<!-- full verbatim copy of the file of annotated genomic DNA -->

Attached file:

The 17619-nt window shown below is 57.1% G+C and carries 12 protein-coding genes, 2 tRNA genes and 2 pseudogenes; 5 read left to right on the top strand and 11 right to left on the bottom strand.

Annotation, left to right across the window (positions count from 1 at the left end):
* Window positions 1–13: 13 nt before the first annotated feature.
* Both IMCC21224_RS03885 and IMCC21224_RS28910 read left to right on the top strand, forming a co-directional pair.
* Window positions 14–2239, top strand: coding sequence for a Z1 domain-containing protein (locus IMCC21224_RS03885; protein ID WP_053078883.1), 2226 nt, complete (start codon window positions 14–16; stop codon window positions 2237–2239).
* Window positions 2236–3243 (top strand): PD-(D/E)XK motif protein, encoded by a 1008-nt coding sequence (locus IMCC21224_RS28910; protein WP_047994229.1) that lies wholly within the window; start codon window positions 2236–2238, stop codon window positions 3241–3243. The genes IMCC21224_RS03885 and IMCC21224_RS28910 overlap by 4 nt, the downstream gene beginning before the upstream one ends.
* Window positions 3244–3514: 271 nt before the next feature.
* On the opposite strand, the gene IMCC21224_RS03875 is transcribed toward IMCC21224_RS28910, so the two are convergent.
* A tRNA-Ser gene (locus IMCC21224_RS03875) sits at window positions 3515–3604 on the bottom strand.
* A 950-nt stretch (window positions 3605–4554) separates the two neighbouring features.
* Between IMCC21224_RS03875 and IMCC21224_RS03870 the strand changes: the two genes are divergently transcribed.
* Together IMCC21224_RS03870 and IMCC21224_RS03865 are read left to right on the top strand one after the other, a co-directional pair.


The 17619-nt window shown below is 57.1% G+C and carries 12 protein-coding genes, 2 tRNA genes and 2 pseudogenes; 5 read left to right on the top strand and 11 right to left on the bottom strand.

Annotation, left to right across the window (positions count from 1 at the left end):
* Window positions 1–13: 13 nt before the first annotated feature.
* Both IMCC21224_RS03885 and IMCC21224_RS28910 read left to right on the top strand, forming a co-directional pair.
* Window positions 14–2239, top strand: coding sequence for a Z1 domain-containing protein (locus IMCC21224_RS03885; protein ID WP_053078883.1), 2226 nt, complete (start codon window positions 14–16; stop codon window positions 2237–2239).
* Window positions 2236–3243 (top strand): PD-(D/E)XK motif protein, encoded by a 1008-nt coding sequence (locus IMCC21224_RS28910; protein WP_047994229.1) that lies wholly within the window; start codon window positions 2236–2238, stop codon window positions 3241–3243. The genes IMCC21224_RS03885 and IMCC21224_RS28910 overlap by 4 nt, the downstream gene beginning before the upstream one ends.
* Window positions 3244–3514: 271 nt before the next feature.
* On the opposite strand, the gene IMCC21224_RS03875 is transcribed toward IMCC21224_RS28910, so the two are convergent.
* A tRNA-Ser gene (locus IMCC21224_RS03875) sits at window positions 3515–3604 on the bottom strand.
* A 950-nt stretch (window positions 3605–4554) separates the two neighbouring features.
* Between IMCC21224_RS03875 and IMCC21224_RS03870 the strand changes: the two genes are divergently transcribed.
* Together IMCC21224_RS03870 and IMCC21224_RS03865 are read left to right on the top strand one after the other, a co-directional pair.